Rights to sexual freedom hampered at retirement homes: Study
Washington D.C., Aug. 9 - Putting up at retirement homes limits older adults' rights to sexual freedom because of a lack of policies regarding the issue and the actions of staff and administrators at these facilities.
According to a Georgia State University study, though assisted-living facilities emphasize independence and autonomy, the staff and administrators behave in ways that create an environment of surveillance.
This indicates conflict between autonomy and the protection of residents in regard to sexual freedom in assisted-living facilities.
Regulations at these facilities may vary, but they share a mission of providing a home-like environment that emphasizes consumer choice, autonomy, privacy and control.
Despite this philosophy, the autonomy of residents may be significantly restricted, including their sexuality and intimacy choices.
Sexual activity does not necessarily decrease with age.
The frequency of sexual activity in older adults is lower than in younger adults, but the majority maintains interest in sexual and intimate behaviour.
While assisted-living facilities have many rules, they typically lack systematic policies about how to manage sexual behaviour among residents, which falls under residents' rights, said author Elisabeth Burgess.
"Residents of assisted-living facilities have the right to certain things when they're in institutional care, but there's not an explicit right to sexuality," Burgess said. "There's oversight and responsibility for the health and wellbeing of people who live there, but that does not mean denying people the right to make choices. If you have a policy, you can say to the family when someone moves in, here are our policies and this is how issues are dealt with. In the absence of a policy, it becomes a case-by-case situation, and you don't have consistency in terms of what you do," he stated.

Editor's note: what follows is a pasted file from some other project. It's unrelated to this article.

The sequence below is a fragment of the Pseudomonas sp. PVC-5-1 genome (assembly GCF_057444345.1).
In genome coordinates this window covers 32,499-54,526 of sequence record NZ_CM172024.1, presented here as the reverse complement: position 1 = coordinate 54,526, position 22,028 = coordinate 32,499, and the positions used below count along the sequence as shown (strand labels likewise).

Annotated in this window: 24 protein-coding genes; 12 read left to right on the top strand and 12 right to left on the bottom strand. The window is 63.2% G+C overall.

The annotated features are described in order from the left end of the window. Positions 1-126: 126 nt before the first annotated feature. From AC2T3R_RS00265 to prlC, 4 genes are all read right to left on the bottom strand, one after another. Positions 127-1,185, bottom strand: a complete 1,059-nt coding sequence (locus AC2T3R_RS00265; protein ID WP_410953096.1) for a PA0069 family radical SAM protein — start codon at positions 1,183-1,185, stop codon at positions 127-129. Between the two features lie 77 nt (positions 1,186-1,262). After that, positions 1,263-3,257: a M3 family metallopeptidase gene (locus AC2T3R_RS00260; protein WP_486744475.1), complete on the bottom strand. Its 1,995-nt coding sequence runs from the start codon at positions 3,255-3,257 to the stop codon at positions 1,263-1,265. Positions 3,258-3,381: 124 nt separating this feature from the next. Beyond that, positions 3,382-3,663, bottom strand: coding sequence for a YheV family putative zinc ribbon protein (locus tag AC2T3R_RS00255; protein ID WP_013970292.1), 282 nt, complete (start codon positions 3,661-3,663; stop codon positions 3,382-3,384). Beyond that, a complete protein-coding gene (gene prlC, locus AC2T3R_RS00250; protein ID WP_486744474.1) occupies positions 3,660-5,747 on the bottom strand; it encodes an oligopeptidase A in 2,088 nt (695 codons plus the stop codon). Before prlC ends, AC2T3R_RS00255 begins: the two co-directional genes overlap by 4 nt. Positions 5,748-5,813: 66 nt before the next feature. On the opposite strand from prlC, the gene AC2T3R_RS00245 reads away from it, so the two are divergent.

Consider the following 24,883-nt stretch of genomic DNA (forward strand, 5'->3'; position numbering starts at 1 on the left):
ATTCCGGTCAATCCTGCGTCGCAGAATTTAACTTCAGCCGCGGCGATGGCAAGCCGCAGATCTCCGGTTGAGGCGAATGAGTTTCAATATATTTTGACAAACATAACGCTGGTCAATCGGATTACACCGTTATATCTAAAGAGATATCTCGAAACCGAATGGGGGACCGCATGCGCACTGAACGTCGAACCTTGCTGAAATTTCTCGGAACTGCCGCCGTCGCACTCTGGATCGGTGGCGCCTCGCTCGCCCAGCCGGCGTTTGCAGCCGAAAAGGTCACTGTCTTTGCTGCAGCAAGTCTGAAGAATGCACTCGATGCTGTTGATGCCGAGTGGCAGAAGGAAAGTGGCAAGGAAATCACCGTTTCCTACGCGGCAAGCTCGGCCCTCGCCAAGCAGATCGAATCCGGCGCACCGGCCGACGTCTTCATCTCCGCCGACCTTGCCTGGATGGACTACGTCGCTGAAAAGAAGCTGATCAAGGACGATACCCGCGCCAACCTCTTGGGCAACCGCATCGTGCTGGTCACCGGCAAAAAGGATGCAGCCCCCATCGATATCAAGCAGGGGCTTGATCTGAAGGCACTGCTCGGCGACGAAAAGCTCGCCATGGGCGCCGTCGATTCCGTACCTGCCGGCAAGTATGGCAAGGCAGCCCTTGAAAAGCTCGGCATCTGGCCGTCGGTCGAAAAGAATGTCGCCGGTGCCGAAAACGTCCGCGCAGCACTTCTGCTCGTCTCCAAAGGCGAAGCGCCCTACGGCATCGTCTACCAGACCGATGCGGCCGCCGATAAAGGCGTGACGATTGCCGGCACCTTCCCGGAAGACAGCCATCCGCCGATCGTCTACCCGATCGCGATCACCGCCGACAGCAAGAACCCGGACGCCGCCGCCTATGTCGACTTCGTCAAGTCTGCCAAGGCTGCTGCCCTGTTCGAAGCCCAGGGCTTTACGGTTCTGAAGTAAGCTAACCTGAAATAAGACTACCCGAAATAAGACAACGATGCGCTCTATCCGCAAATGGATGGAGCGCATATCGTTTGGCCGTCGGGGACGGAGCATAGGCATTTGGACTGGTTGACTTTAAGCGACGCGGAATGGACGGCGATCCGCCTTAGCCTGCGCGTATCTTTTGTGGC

The study that involved participant observation and semi-structured interviews with administrative and care staff, residents and family members, as well as focus groups with staff, found that residents had rights to sexual and intimate behavior, but they provided justifications for exceptions and engaged in strategies that created an environment of surveillance, which discouraged and prevented sexual and intimate behaviour.
They emphasized their responsibility for the residents' health and safety, which often took precedence over other concerns.
Staff and administrators expressed concern about consent and cognitive impairment. More than two-thirds of residents in assisted-living facilities have some level of cognitive impairment, which can range from mild cognitive impairment to Alzheimer's Disease or other forms of dementia. They felt responsible for protecting residents and guarding against sexual abuse, even if a person wasn't officially diagnosed.
The study has been published in Journal of Gerontology: Psychological Sciences and Social Sciences. (ANI)